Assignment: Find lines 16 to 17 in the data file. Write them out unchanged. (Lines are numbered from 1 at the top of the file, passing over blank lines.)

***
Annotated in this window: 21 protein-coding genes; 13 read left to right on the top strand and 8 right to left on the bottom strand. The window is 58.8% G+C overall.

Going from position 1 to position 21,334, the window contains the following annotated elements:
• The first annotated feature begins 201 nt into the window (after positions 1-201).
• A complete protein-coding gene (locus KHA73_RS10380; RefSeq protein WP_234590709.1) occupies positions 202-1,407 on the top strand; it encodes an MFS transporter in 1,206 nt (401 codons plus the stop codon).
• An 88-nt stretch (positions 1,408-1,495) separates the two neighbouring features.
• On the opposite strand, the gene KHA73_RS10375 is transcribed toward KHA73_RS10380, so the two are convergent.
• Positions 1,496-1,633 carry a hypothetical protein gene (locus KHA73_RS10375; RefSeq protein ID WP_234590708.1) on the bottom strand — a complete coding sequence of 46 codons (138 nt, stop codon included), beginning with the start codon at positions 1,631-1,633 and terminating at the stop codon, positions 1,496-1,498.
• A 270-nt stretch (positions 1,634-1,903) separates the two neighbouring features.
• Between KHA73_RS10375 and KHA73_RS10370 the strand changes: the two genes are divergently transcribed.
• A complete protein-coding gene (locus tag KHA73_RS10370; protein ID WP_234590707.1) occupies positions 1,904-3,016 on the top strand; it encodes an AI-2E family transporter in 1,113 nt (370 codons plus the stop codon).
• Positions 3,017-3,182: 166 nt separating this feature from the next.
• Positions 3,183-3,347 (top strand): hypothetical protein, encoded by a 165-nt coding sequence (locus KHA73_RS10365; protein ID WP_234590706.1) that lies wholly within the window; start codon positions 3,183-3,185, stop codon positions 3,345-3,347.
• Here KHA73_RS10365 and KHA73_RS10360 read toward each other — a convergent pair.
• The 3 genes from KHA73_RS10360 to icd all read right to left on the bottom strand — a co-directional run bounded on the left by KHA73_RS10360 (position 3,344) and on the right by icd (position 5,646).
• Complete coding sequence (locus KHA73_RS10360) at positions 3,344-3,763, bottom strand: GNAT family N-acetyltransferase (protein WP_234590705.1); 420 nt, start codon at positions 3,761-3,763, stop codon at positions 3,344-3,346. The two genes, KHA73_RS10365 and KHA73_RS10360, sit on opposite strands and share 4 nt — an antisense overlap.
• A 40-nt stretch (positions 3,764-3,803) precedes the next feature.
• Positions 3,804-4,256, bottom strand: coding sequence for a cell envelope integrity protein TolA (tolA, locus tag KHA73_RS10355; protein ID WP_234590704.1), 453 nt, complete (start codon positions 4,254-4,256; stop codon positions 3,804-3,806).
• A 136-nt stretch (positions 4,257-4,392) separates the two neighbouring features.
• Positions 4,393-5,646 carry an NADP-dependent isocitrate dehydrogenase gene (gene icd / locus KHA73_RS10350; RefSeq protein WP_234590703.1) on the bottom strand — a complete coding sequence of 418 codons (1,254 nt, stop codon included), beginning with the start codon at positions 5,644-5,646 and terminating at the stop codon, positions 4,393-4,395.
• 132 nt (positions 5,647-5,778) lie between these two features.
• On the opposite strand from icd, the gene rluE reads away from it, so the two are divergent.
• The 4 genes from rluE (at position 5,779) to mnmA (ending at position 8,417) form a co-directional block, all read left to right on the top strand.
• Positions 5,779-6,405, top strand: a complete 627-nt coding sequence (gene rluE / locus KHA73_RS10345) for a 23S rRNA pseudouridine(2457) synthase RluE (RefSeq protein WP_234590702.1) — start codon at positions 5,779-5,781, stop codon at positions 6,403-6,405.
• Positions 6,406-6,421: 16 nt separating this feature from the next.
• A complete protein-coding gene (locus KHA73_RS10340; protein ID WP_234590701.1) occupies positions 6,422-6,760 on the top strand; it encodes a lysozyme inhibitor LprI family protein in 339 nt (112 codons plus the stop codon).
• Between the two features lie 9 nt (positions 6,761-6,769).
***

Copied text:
• A 40-nt stretch (positions 3,764-3,803) precedes the next feature.
• Positions 3,804-4,256, bottom strand: coding sequence for a cell envelope integrity protein TolA (tolA, locus tag KHA73_RS10355; protein ID WP_234590704.1), 453 nt, complete (start codon positions 4,254-4,256; stop codon positions 3,804-3,806).